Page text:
Brothers and sisters in Jesus Christ, dear friends,
I sit here in my study this morning to write you this week’s letter that should reach you Wednesday, Thursday or a little bit later on in the week. Chief on my mind over the last few days as I contemplated on the penning of this letter has been one reality of our life in God through Jesus Christ our Lord, both in bad times and in good times. To some what I am writing to you about is all philosophical, but to many of us it is a living reality.
Much of the time we value in our lives as Christians (and this is also true for those who are not Christians), is taken up in talking and doing things. We sometimes are, and feel bereft for not having engaged in conversations or discussions with others, and when we have not done a million plus one more thing. A sense of guilt builds up as we go through the day and look back later at night to take stock because we did not spend time talking or doing things. In the case of us Christians, talking may include sacred things such as prayer sessions with the Lord or with others, while doing things for us may be taking part in any aspect of what we consider to be the work of God for us.
There is quite a lot of emphasis on being heard and on being seen to be busy, not that it is wrong to spend time talking and to be busy, but that there is also another holistic aspect of life we must attend to because it is one other reality of our life in God through Jesus Christ our Lord, both in bad times and in good times. The holistic aspect of life is simply “being” or “to be”. This speaks of some moments of life when we are not necessarily making our voices to be heard or dashing back and forth in the business of life. Socially, society has devised a mechanism of periodic holidays – days of rest from what we usually do as essential elements of our lives that include work, and the upcoming May Bank holiday is an example of this. On another level, God, who in old times commanded his people Israel to take a Sabbath rest, also commanded them to give their animals used in transporting good and farming their land a rest. Not only that, but to also give their farmed land a Sabbath rest.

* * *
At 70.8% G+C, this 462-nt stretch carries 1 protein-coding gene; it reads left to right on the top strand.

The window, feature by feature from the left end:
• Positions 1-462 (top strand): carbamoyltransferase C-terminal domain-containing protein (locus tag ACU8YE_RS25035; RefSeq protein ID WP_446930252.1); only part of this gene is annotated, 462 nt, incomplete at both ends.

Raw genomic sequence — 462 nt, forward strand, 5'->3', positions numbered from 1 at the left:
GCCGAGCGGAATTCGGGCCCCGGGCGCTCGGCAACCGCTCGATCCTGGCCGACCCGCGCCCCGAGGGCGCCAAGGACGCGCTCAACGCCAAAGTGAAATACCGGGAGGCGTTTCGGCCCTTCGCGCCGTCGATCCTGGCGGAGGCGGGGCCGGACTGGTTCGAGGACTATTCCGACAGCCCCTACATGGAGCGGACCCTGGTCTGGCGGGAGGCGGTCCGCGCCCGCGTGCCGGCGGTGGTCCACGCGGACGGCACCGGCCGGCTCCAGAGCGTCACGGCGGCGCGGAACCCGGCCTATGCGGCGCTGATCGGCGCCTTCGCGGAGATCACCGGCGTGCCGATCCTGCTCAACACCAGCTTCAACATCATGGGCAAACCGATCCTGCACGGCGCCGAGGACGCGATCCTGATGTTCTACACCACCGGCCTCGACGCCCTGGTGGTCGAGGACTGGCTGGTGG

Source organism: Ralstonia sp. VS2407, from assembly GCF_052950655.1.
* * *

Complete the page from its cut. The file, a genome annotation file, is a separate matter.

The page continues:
There are moments in Scripture where the Lord tells us that his delight is not only in hearing our voices and seeing us busy doing stuff; but that he wants us to JUST BE – to rest, to be still, to be quiet, to be at peace with him and in the presence of God the omnipresent and immanent One. David J Evans wrote: ‘Be still, for the presence of the Lord, the Holy One is here…’ in the song whose title is these very words.
In Psalm 46.10 God says ‘“Be still, and know that I am God”.’ Be still – stop being frantic! In the military it might be represented by “Cease fire!” or “Stand still!” or “Halt!” All this requires trust and confidence in the One that is telling us to JUST BE! War and fighting is the context of Psalm 46, which is very much like our Covid-19 fight today. In the middle of all this, we must find a moment to JUST BE – to ‘Be still.’ In Isaiah 30.15 God says: ‘“In repentance and rest is your salvation, in quietness and trust is your strength…”’
I pray that in trusting God, we will all learn to take time to JUST BE, and let God speak in our lives and let him work in each of us. The grace of our Lord be with you all.